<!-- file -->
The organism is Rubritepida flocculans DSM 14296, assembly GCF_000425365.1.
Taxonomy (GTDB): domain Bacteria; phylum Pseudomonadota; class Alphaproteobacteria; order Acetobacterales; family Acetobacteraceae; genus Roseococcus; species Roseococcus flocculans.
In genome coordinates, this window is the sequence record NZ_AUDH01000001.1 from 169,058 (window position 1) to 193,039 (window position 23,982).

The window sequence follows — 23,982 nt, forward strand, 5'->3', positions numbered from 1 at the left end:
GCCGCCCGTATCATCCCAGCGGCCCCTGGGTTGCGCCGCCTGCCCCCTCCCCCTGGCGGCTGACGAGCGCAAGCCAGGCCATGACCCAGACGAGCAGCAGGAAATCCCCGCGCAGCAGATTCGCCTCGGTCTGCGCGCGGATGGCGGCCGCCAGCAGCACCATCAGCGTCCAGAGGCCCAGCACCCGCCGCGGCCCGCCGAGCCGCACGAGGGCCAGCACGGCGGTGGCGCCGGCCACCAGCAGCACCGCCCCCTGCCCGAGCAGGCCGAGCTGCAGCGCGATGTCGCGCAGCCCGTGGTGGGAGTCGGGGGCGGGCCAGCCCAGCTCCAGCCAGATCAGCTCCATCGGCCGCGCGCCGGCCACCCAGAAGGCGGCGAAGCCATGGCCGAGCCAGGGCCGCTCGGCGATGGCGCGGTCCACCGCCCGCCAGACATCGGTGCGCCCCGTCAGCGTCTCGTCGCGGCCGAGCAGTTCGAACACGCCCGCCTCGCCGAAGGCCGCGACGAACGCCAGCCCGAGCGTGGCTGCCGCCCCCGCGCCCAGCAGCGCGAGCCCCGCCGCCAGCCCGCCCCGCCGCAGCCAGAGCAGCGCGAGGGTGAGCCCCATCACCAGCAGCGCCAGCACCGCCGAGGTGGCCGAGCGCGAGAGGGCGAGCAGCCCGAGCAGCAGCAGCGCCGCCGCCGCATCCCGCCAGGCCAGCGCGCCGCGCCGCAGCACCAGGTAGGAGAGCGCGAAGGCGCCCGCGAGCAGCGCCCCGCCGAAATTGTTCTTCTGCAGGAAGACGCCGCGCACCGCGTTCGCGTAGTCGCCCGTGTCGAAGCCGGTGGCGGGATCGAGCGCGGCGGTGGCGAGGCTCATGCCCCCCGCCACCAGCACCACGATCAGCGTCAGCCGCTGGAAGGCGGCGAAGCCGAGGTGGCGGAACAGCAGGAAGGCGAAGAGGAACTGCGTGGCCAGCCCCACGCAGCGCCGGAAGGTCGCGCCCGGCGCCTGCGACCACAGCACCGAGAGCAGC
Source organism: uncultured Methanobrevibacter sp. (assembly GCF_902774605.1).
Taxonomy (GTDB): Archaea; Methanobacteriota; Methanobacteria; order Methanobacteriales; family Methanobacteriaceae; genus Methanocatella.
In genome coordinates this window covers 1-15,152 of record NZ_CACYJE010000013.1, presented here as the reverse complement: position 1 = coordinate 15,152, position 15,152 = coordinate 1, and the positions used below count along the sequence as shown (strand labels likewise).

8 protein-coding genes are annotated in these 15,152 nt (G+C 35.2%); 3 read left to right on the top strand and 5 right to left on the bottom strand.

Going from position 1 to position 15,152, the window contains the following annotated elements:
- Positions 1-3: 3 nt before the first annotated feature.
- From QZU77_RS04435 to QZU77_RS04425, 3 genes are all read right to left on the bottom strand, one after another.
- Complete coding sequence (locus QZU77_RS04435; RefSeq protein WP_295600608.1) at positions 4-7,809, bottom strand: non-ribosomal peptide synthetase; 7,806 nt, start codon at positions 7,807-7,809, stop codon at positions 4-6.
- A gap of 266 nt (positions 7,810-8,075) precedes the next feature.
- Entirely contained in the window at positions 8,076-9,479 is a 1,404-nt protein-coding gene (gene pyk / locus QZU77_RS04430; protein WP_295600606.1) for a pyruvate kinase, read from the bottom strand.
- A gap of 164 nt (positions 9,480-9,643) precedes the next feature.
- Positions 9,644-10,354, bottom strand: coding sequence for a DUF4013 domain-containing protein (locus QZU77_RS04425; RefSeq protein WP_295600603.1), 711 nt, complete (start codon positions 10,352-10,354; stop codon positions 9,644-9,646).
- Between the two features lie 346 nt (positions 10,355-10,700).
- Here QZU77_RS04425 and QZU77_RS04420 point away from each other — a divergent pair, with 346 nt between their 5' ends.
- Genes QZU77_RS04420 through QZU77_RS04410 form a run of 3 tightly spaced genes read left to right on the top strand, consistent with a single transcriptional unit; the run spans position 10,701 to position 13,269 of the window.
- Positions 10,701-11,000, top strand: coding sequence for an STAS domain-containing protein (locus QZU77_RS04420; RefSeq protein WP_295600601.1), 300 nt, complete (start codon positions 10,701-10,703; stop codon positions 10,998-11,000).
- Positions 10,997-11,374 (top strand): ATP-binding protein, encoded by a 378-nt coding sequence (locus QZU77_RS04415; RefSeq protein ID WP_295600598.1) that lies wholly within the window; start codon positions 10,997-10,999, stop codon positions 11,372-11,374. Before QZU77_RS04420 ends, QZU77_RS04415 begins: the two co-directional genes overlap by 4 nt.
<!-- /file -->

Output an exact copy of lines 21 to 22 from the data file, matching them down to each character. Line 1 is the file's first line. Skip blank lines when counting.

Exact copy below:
- Positions 10,701-11,000, top strand: coding sequence for an STAS domain-containing protein (locus QZU77_RS04420; RefSeq protein WP_295600601.1), 300 nt, complete (start codon positions 10,701-10,703; stop codon positions 10,998-11,000).
- Positions 10,997-11,374 (top strand): ATP-binding protein, encoded by a 378-nt coding sequence (locus QZU77_RS04415; RefSeq protein ID WP_295600598.1) that lies wholly within the window; start codon positions 10,997-10,999, stop codon positions 11,372-11,374. Before QZU77_RS04420 ends, QZU77_RS04415 begins: the two co-directional genes overlap by 4 nt.